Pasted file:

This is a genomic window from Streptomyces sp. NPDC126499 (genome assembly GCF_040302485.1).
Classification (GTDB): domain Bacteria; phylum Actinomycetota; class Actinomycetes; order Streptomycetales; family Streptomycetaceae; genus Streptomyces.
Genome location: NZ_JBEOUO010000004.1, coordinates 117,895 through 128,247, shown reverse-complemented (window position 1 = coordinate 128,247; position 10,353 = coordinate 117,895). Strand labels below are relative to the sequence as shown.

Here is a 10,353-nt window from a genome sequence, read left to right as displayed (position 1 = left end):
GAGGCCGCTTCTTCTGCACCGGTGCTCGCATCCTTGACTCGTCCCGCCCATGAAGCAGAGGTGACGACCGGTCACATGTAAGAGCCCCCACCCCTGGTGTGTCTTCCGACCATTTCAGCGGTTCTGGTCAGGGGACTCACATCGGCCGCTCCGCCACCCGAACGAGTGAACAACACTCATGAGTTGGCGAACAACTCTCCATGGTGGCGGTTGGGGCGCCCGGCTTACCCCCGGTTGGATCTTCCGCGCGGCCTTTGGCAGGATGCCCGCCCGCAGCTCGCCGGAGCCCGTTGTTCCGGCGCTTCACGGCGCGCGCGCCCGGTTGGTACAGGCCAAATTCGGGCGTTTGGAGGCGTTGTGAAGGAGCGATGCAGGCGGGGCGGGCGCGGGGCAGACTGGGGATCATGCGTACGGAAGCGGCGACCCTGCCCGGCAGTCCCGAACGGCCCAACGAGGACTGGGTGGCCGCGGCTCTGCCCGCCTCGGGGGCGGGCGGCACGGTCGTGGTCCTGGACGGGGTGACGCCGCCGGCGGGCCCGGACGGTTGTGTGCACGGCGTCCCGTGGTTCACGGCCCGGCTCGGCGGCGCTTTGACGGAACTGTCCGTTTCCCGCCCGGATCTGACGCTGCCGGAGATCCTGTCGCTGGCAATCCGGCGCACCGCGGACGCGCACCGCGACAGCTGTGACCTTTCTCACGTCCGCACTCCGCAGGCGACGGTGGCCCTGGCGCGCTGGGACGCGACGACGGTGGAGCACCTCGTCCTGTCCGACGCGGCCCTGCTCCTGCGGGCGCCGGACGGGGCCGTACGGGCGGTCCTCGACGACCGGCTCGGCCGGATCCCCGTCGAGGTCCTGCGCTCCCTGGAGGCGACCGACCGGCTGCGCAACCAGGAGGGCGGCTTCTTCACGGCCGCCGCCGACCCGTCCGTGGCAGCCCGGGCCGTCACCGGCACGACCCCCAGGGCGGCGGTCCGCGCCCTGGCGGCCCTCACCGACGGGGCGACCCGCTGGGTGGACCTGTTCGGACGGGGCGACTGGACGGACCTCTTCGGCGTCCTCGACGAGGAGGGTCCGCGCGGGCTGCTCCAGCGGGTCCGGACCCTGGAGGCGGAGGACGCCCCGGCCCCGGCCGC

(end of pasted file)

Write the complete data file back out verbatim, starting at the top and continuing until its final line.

This is a genomic window from Streptomyces sp. NPDC126499 (genome assembly GCF_040302485.1).
Classification (GTDB): domain Bacteria; phylum Actinomycetota; class Actinomycetes; order Streptomycetales; family Streptomycetaceae; genus Streptomyces.
Genome location: NZ_JBEOUO010000004.1, coordinates 117,895 through 128,247, shown reverse-complemented (window position 1 = coordinate 128,247; position 10,353 = coordinate 117,895). Strand labels below are relative to the sequence as shown.

Here is a 10,353-nt window from a genome sequence, read left to right as displayed (position 1 = left end):
GAGGCCGCTTCTTCTGCACCGGTGCTCGCATCCTTGACTCGTCCCGCCCATGAAGCAGAGGTGACGACCGGTCACATGTAAGAGCCCCCACCCCTGGTGTGTCTTCCGACCATTTCAGCGGTTCTGGTCAGGGGACTCACATCGGCCGCTCCGCCACCCGAACGAGTGAACAACACTCATGAGTTGGCGAACAACTCTCCATGGTGGCGGTTGGGGCGCCCGGCTTACCCCCGGTTGGATCTTCCGCGCGGCCTTTGGCAGGATGCCCGCCCGCAGCTCGCCGGAGCCCGTTGTTCCGGCGCTTCACGGCGCGCGCGCCCGGTTGGTACAGGCCAAATTCGGGCGTTTGGAGGCGTTGTGAAGGAGCGATGCAGGCGGGGCGGGCGCGGGGCAGACTGGGGATCATGCGTACGGAAGCGGCGACCCTGCCCGGCAGTCCCGAACGGCCCAACGAGGACTGGGTGGCCGCGGCTCTGCCCGCCTCGGGGGCGGGCGGCACGGTCGTGGTCCTGGACGGGGTGACGCCGCCGGCGGGCCCGGACGGTTGTGTGCACGGCGTCCCGTGGTTCACGGCCCGGCTCGGCGGCGCTTTGACGGAACTGTCCGTTTCCCGCCCGGATCTGACGCTGCCGGAGATCCTGTCGCTGGCAATCCGGCGCACCGCGGACGCGCACCGCGACAGCTGTGACCTTTCTCACGTCCGCACTCCGCAGGCGACGGTGGCCCTGGCGCGCTGGGACGCGACGACGGTGGAGCACCTCGTCCTGTCCGACGCGGCCCTGCTCCTGCGGGCGCCGGACGGGGCCGTACGGGCGGTCCTCGACGACCGGCTCGGCCGGATCCCCGTCGAGGTCCTGCGCTCCCTGGAGGCGACCGACCGGCTGCGCAACCAGGAGGGCGGCTTCTTCACGGCCGCCGCCGACCCGTCCGTGGCAGCCCGGGCCGTCACCGGCACGACCCCCAGGGCGGCGGTCCGCGCCCTGGCGGCCCTCACCGACGGGGCGACCCGCTGGGTGGACCTGTTCGGACGGGGCGACTGGACGGACCTCTTCGGCGTCCTCGACGAGGAGGGTCCGCGCGGGCTGCTCCAGCGGGTCCGGACCCTGGAGGCGGAGGACGCCCCGGCCCCGGCCGC